Domino Effect


For M.F.A. grad Brett Doar, who builds large-scale Rube Goldberg machines, one success has led to another

By Roy Rivenburg

If Hasbro ever invents a million-dollar version of the game Mouse Trap, it might look like one of Brett Doar’s madcap contraptions. The 2009 M.F.A. grad is gaining fame for his elaborate chain-reaction machines, which have starred in popular music videos, television shows and commercials – and will appear in an upcoming movie.

Like falling dominoes on steroids, Doar’s creations rely on synchronized sledgehammers, crashing pianos, toy sharks, chainsaws, catapults and other quirky props. The mesmerizing results have gone viral on YouTube and turned heads at major art museums.

“I’ve always built stuff, but making something that just sat there wasn’t enough,” Doar says. “I wanted it to get up and walk away from you.”

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Domino Effect: Brett Doar

In a tour of his cluttered Los Angeles workshop – part flea market, part mad scientist’s lab – the 43-year-old recounts his unusual career path, tells humorous tales about his past and tests some of his latest gadgets.

The son of a Baptist minister mom and electrical engineer dad, Doar first exhibited MacGyver-ish tendencies as a child. He built a suspension bridge from toothpicks and dental floss for his G.I. Joe action figure, designed downhill karts that rumbled through his North Carolina neighborhood and dug a patchwork of holes in the backyard, hoping to establish a “Hogan’s Heroes” tunnel network.

After high school, Doar hopscotched through various odd jobs – tour bus guide, commercial fisherman, special education teacher, jalopy racer, artist – and five colleges before a life-changing encounter in Ireland.

“If everything goes as planned, that’s sort of a disappointment. You come in with your ideas, and the piece has its own ideas.”

While participating in a robot talent show in Dublin, he met University of California, Irvine alumnus Garnet Hertz, M.F.A. ’05, Ph.D. ’09, who cajoled him into enrolling in UCI’s graduate arts, computation and engineering program.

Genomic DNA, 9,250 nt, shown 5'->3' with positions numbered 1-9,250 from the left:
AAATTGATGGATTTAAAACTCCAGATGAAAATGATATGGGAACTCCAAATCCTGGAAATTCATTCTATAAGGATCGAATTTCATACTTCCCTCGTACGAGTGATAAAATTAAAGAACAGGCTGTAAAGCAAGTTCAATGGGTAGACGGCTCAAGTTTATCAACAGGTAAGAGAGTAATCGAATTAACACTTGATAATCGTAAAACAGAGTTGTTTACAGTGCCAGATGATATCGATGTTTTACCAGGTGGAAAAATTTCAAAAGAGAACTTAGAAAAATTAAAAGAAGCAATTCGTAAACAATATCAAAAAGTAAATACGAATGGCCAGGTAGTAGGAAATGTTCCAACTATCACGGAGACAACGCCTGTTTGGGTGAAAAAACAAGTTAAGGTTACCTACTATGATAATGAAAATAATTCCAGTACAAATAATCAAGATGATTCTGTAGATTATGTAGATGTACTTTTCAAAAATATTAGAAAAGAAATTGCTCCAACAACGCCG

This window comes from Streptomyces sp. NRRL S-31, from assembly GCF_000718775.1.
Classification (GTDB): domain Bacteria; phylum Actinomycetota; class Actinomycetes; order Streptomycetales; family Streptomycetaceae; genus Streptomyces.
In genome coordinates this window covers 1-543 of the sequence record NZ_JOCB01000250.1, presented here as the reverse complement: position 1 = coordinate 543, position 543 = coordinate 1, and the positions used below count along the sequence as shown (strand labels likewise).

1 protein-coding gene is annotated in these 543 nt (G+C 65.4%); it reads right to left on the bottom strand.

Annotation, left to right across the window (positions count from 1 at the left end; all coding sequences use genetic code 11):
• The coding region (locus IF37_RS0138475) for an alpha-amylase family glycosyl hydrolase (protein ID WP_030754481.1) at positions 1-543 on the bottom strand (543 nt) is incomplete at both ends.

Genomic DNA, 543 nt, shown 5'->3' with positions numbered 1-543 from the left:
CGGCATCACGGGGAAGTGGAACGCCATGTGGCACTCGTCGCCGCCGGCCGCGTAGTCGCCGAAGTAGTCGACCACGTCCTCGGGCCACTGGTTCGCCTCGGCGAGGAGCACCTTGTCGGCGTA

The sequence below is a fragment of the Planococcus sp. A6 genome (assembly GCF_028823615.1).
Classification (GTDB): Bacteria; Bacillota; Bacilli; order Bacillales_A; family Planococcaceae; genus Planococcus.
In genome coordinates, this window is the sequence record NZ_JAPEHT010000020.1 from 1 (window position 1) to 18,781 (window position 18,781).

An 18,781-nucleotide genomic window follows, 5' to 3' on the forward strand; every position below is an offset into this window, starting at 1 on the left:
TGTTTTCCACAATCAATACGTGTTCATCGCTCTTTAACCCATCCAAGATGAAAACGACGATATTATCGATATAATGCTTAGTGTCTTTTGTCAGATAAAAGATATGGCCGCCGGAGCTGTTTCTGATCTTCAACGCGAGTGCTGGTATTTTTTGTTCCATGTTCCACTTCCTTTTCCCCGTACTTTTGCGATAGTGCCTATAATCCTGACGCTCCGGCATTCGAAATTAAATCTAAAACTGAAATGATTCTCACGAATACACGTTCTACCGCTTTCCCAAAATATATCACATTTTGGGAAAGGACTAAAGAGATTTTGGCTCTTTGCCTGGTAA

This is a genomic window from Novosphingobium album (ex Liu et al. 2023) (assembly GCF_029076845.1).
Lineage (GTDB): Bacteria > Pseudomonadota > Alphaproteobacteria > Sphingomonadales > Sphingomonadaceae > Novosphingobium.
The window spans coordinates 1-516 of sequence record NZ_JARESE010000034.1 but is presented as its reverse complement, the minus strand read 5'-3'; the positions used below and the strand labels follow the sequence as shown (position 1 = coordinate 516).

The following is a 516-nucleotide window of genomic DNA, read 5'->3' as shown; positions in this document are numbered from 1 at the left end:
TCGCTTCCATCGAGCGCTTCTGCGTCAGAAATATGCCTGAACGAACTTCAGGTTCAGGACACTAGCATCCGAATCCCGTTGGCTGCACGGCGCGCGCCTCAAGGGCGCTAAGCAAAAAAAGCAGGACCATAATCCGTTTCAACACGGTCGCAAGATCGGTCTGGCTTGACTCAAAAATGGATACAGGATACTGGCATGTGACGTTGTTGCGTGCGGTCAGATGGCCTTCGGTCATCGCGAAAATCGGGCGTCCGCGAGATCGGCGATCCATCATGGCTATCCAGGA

The fusion of technological and creative training “took my art to the next level,” Doar says. But it also left him puzzled about what to do after graduation. “With an M.F.A., it’s not like you have job interviews lined up,” he notes.

Once again, Hertz intervened. In 2009, he forwarded a strange request from the rock band OK Go, which needed science geeks to create a Rube Goldberg machine for a music video. Doar got on board and eventually built about 30 percent of the quarter-mile-long contraption, he says. Titled “This Too Shall Pass,” the video exploded online, garnering millions of YouTube eyeballs, extensive media coverage and appearances at the L.A. County Museum of Art and New York’s Museum of Modern Art.

That set off a chain reaction of new assignments, including devices for Stephen Colbert’s former television show, a Red Bull promotional stunt and several corporate shindigs. Doar also built a mechanical sculpture for Google that used a lawn mower, belt sander and ice ax to drop an olive into a martini glass. When asked if his own house has similar gizmos to make toast or empty the trash, he deadpans, “No, I’m married.”

Rube Goldberg machine

On average, it takes about three weeks for the UCI grad and his crew – a welder, a carpenter and a former Navy SEAL – to design and construct one of their visual feasts. Getting all the parts to work properly is typically a headache. The OK Go video, for example, required numerous takes (and 10 smashed television sets) before all the triggers operated without a hitch.

“If everything goes as planned, that’s sort of a disappointment,” says Doar, who regards each machine as almost a living creature. “You come in with your ideas, and the piece has its own ideas. So you have to collaborate with the materials.”

The ingredients vary wildly – Doar’s workshop houses everything from mini-trampolines and a gong to bullet casings and a cardboard Ronald Reagan cutout – but two props seem to be constants.

“I have so many sledgehammers and bowling balls, it’s ridiculous,” he says, explaining that both items possess inherent comedic properties. “You look at them and say, ‘I know something’s going to happen with that.’”

"Adweek magazine recently listed Doar as one of '10 visual artists who are changing the way we see advertising, and the world.' ”

The final element, lurking in the background of all his work, is Doar’s mischievous sense of humor. “Want me to set it on fire?” he quips as a photographer snaps pictures of him demonstrating a medieval-style catapult. Later, after he winces under the glare of a spotlight and someone jokingly asks, “Where were you on the night of …,” Doar instantly blurts: “She was dead when I found her.”

Adweek magazine recently listed Doar as one of “10 visual artists who are changing the way we see advertising, and the world.”

Hollywood has also taken notice. A forthcoming film called “The Book of Henry” is set to feature one of his pieces. Doar declines to reveal much about his contribution, except to say that it employs a moo can toy.

Meanwhile, he’s busy devising gadgetry for a television show and other clients. He says he has enough harebrained ideas to last a lifetime. And after that? Will there be a mechanized send-off to the afterworld? Maybe.

“When I was 20, I played around with funerary concepts,” Doar says. “And I came up with the idea of a coffin attached to a rocket engine that you could launch out over the sea and then it would explode.”

No doubt a sledgehammer and bowling ball would be along for the ride.